23 May 2008

In my younger and more vulnerable years...

Recently I decided that instead of listening to the comedy stations on Itunes radio or any of my music while working, I would listen to the The Great Gatsby audiobook I bought for my drives from Corvallis to Seattle. This version is read by Tim Robbins, whose soft, melodic voice matches perfectly the lyrical prose of Mr. Fitzgerald. I've told people before, in only half-seriousness, that Gatsby is the reason I became an English major and then later decided to pursue an MFA. It was half-seriousness because this book represented the first time I really dug into a book enough for it to dig into me, there was never any conscious thought process about wanting to be the next Fitzgerald or write the next Gatsby. Anyways, I listened to Tim Robbins guide me with his sing-songing voice past the eyes of Dr.TJ Eckleburg and onto the shore of Gatsby's lawn, staring at that unreachable green light, knowing what would happen next until before I was ready for it, I heard him reading:

"It eluded us then, but that's no matter - tomorrow we will run faster, stretch out our arms farther...And then one fine morning-
So we beat on, boats against the current, borne back ceaselessly into the past."

I was startlingly close to tears at my desk. At first it was a sort of shock at the beauty of the words themselves. Even though I've read and heard them many times before, there was something cutting in my unprepared state. Then the more I thought about it, I realized something: this is why I want to write. Fitzgerald was somehow able to capture hope, failure, and beauty in the span of two sentences. Yes yes of course the rest of the book is quite perfect (even though Fitzgerald wrote in his letters that the Gatsby has its flaws that he simply covered in "blankets of excellent prose"), but come on, two sentences! That's my American Dream right there.

My high school teacher that taught Gatsby to me was also my high school coach, a gruff, mean-looking softie who totally knew his literary shit. During a discussion of the importance of Dr.TJ Eckleburg's eyes or why Daisy was always wearing white, a girl asked him, "Do you think he really thought about all this, or are we just reading too much into it?" After a brief and intense moment of silence, Mr. Nickerson simply pointed at the door and said, "Out."

19 May 2008

Neat Books!

I'm a huge nerd. I like books. I like good books even more, and I like good books with awesome cover designs even more than that. Which brings me to this:

What this picture doesn't show is the awesome cartoons on the back cover and interior flaps that illustrate a sort of table of contents for the book. Beautiful. Apparently this specific edition of Kafka's Metamorphosis was published this year, so I think this is a new thing in the Penguin Classics series. After looking through their website, I discovered they've released a bunch of other books with great cover designs. Here's a small sample of my favorite designs.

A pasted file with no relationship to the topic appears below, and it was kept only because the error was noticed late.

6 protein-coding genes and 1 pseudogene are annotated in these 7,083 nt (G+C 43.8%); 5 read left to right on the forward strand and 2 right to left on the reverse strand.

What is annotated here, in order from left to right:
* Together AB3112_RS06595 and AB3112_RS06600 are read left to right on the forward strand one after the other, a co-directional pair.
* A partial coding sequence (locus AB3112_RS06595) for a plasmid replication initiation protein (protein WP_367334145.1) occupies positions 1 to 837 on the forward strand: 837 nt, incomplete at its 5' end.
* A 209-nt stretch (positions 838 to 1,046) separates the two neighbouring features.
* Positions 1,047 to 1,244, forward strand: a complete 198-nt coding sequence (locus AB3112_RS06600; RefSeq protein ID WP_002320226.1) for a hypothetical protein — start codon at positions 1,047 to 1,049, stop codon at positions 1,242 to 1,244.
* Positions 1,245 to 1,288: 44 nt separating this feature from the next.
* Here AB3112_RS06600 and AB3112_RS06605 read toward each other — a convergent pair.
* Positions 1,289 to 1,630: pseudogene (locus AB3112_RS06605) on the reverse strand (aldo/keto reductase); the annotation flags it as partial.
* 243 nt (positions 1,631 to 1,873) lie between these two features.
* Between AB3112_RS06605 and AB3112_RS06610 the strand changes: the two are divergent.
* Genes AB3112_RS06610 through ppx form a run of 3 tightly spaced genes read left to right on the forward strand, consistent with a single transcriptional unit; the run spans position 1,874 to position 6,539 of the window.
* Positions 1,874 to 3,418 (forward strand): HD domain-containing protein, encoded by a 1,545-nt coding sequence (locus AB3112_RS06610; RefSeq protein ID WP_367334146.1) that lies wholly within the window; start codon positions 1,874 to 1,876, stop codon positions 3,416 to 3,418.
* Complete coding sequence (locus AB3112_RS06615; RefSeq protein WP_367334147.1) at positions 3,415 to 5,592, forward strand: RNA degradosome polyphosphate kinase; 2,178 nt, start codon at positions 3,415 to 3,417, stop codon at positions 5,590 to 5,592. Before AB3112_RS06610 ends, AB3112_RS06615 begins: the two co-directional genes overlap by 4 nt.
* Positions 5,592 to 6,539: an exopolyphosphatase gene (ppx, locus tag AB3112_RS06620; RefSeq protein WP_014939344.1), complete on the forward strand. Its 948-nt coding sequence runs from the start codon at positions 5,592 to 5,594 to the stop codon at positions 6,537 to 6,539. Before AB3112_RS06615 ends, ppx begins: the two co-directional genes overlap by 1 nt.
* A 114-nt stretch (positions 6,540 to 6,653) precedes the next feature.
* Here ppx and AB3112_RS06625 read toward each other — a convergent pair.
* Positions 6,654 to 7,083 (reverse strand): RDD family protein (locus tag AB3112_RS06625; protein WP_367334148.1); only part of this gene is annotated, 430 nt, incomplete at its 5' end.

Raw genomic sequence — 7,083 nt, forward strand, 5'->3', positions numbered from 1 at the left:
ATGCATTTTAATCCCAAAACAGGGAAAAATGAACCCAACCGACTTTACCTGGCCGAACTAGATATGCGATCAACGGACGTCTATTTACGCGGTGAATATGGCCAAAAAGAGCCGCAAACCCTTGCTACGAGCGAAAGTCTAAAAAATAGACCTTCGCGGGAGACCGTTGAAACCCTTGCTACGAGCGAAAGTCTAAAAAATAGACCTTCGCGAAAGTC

Candide. Fairy Tales. One Flew Over the Cuckoo's Nest. And while this may not be the easiest image to look at, I think this cover may be one of the most effective and beautiful book covers I've seen - The Jungle.

16 May 2008

Book Review

I'd read a few of Englander's stories before, and each one had been about antisemitism. What was most interesting about the small selection of those stories was the way the characters somehow embodied generations of struggle. A quick example is the group of Jewish boys in "How We Avenged the Blums." I was so impressed I decided I had to read his novel, The Ministry of Special Cases, which is about a family struggling through Argentina's Dirty War. I don't know much about antisemitism and nothing about the Dirty War (except what I learned in this book), but I'm a sucker for generational stories. Practically every character, no matter how large or small a role they play, is given a full family history in this book.

I wasn't sure about this at first. I wasn't overly impressed with the writing itself; there didn't seem to be any poetry in the prose, if that makes sense, but getting deeper into the story I realized any rhythm or lyricism in the words would seem inappropriate to this type of story. I ended up swallowed by the story. For awhile I wondered how the novel would end, and that kept me reading, until I realized there was only one way it could end. Then that kept me reading. It's at that point Englander's prose takes over. I felt pulled along, compelled to finish, if for no other reason than to witness the emotion of the novel's main characters, Lillian and Kaddish Poznan. To say I identified with the characters would be wrong, because I've never been a Jewish person in the middle of an unsafe military state. That being said, Englander portrays them so well that I seemed to feel what they felt; I hoped when they did, had faith when they did, and lost both when they did as well. What's amazing is how the story makes the reader have hope and lose it all simultaneously. I finished it on a train ride/walk home from work, and I think I was almost hit by a car because this novel creates its own world, surrounds you with it, and makes it seem as if nothing else exists but the words on the page.